AS the school summer holidays edge ever closer, parents across Scotland will be busy completing last minute administrative tasks before the final bell rings.

On Thursday, my daughter sent me on a Supermarket Sweep-style jaunt to gather the (annoyingly specific) gifts and cards she wanted to give her teacher and her favourite lollipop man.

I only just made it back in time for the start of FMQs but to be honest, I wish I hadn’t bothered power-walking so vigorously up the hill to get home.

There was no happy end of term vibe to be found in the chamber, only a depressing exploration of the state of our politics.

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But on the plus side, I did have the good sense to pick up a bottle of wine while I was out at the shops.

Nothing says "school’s out for summer" better than a bottle of £10 plonk that’s reduced to £6.50.

There were no surprises when it came to the choice of topic for both the Labour and Scottish Tory leader.

The fall-out from the Patrick Grady sexual harassment ruling has dominated the week’s news, thanks, in part, to Ian Blackford’s woeful handling of the whole matter.

Douglas Ross began by asking Nicola Sturgeon whether she agreed that every victim of sexual harassment should be fully supported to which she replied that yes, she absolutely did.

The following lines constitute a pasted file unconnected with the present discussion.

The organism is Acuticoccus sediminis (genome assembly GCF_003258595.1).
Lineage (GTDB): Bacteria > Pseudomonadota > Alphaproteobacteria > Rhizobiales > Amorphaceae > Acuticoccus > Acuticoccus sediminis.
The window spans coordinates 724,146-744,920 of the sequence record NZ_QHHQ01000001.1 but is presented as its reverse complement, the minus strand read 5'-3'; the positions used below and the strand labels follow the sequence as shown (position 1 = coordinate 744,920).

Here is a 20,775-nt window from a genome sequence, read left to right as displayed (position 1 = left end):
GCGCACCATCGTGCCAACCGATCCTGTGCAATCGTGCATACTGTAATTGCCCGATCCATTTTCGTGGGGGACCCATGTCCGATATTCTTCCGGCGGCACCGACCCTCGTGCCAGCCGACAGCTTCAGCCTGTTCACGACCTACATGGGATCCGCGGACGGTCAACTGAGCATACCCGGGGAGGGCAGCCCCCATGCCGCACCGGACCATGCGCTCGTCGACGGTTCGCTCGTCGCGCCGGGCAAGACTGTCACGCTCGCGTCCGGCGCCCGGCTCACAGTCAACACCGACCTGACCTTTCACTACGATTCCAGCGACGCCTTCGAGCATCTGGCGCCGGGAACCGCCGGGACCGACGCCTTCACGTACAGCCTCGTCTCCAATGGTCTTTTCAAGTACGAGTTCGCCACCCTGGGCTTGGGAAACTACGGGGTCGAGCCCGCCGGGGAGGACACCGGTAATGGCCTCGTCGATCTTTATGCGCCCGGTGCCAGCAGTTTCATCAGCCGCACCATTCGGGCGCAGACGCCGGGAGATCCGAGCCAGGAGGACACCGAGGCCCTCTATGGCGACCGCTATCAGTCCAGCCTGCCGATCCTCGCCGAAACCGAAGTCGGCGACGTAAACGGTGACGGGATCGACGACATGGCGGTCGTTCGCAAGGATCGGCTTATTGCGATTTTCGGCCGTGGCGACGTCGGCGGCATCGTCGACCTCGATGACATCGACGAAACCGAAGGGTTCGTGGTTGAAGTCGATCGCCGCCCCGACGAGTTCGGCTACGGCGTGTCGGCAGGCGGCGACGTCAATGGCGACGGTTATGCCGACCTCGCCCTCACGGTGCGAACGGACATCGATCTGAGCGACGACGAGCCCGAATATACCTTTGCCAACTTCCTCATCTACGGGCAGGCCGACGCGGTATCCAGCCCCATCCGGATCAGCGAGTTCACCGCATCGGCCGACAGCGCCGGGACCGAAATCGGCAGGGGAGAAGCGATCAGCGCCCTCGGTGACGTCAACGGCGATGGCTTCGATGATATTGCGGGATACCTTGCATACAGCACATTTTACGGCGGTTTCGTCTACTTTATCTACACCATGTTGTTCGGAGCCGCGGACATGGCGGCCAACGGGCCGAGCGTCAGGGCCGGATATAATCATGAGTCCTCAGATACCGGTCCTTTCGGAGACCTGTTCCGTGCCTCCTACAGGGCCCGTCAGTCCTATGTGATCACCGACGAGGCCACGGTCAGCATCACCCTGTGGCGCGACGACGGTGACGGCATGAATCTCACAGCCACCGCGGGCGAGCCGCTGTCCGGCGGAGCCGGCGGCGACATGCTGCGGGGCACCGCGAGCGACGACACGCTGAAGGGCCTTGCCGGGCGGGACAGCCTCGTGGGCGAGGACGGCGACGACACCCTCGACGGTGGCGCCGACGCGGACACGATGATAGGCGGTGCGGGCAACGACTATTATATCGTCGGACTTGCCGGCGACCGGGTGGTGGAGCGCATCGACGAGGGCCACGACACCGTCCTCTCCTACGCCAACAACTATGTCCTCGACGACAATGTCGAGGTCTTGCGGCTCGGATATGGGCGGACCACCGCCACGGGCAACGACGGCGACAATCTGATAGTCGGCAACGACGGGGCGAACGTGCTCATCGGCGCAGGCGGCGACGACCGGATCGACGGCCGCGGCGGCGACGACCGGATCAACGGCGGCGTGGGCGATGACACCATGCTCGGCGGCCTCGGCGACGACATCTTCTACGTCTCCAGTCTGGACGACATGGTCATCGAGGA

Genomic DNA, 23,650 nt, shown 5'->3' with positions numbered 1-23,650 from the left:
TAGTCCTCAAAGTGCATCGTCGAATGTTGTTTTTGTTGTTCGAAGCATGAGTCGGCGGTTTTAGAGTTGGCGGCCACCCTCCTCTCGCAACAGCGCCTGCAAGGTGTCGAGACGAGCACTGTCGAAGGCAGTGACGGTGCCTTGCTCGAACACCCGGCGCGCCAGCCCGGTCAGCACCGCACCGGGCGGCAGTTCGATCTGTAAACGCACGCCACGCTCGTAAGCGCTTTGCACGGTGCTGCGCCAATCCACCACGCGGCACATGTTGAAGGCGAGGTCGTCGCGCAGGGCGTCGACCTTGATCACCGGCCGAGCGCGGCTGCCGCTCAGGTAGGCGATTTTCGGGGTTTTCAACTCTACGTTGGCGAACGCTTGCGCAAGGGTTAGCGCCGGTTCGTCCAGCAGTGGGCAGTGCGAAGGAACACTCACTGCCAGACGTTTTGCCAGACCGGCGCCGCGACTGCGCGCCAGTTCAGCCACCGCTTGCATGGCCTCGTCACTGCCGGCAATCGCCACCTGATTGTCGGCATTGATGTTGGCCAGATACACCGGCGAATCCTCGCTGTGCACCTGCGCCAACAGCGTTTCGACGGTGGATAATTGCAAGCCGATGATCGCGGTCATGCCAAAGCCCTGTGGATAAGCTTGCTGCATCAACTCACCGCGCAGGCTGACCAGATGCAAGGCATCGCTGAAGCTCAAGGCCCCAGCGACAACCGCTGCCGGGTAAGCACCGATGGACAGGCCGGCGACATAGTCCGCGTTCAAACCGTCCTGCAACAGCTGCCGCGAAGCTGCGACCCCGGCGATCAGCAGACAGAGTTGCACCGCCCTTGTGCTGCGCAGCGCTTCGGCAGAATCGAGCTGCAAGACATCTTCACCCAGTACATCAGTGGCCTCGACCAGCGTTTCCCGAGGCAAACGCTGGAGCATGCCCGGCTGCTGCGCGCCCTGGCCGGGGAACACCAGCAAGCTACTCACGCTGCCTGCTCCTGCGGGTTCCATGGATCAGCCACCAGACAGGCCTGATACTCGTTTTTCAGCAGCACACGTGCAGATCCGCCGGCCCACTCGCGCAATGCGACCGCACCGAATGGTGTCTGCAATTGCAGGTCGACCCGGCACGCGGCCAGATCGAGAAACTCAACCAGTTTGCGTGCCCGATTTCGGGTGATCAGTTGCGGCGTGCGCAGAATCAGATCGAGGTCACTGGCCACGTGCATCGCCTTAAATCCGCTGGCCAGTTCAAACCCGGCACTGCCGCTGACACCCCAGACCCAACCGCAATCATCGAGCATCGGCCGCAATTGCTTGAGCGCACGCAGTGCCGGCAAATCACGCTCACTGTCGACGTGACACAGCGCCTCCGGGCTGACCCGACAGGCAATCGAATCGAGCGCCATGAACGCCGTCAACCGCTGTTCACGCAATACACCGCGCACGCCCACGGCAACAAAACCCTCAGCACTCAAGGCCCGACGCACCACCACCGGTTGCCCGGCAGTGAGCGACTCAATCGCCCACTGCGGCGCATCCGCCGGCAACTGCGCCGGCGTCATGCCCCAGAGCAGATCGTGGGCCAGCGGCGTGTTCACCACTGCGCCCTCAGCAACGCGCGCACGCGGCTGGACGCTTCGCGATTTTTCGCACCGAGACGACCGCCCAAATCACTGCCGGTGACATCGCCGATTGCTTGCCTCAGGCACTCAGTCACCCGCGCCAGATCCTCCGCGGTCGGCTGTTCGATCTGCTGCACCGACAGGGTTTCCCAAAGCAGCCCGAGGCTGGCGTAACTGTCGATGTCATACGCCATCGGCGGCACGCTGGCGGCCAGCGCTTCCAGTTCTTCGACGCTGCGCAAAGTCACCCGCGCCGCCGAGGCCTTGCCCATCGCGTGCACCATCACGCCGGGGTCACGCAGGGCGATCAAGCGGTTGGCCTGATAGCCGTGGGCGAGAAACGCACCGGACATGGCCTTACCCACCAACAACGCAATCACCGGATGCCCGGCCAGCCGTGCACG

He went on to ask why, if that is the case, Patrick Grady still has the backing of the SNP.

Nicola Sturgeon pointed out that these issues are not unique to the SNP and that it is incumbent on all political parties to do better when dealing with issues around sexual harassment. Douglas Ross countered that by claiming that these issues were in fact "systemic" within the SNP.

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Here’s where I get annoyed.

Political parties quizzing each other on how they deal with abuses of power within their own ranks is like vultures arguing about who is the most bloodthirsty.

It’s pointless.

They all use one another’s guilt as a way to excuse their own.

The fact that I could list instances of violence, harassment, sexual misconduct or sexual violence that have occurred in every party is the problem.

At any given time, a political party could either be pointing the finger at their opponent or creating a human shield around one of their own.

Anas Sarwar said the SNP had shown "support for the perpetrator but no support for the victim".

"Do you agree with your SNP Chief Whip that it’s more important to protect the SNP than to protect the victim?" he asked.

"Nobody has said that it is more important to protect the SNP than to protect the victim" replied the First Minister.

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"I think I’ve made my views today very clear that support for victims of sexual harassment must come first. If that doesn’t happen…then the obligation is on the organisation – and in this case that is the SNP – to reflect on that, not somehow suggest that it is the victim that is at fault."

Next week will be the final FMQs before summer recess and it can’t come a moment too soon. I might nip back down to the supermarket and pick up another bottle of bargain wine to mark the occasion.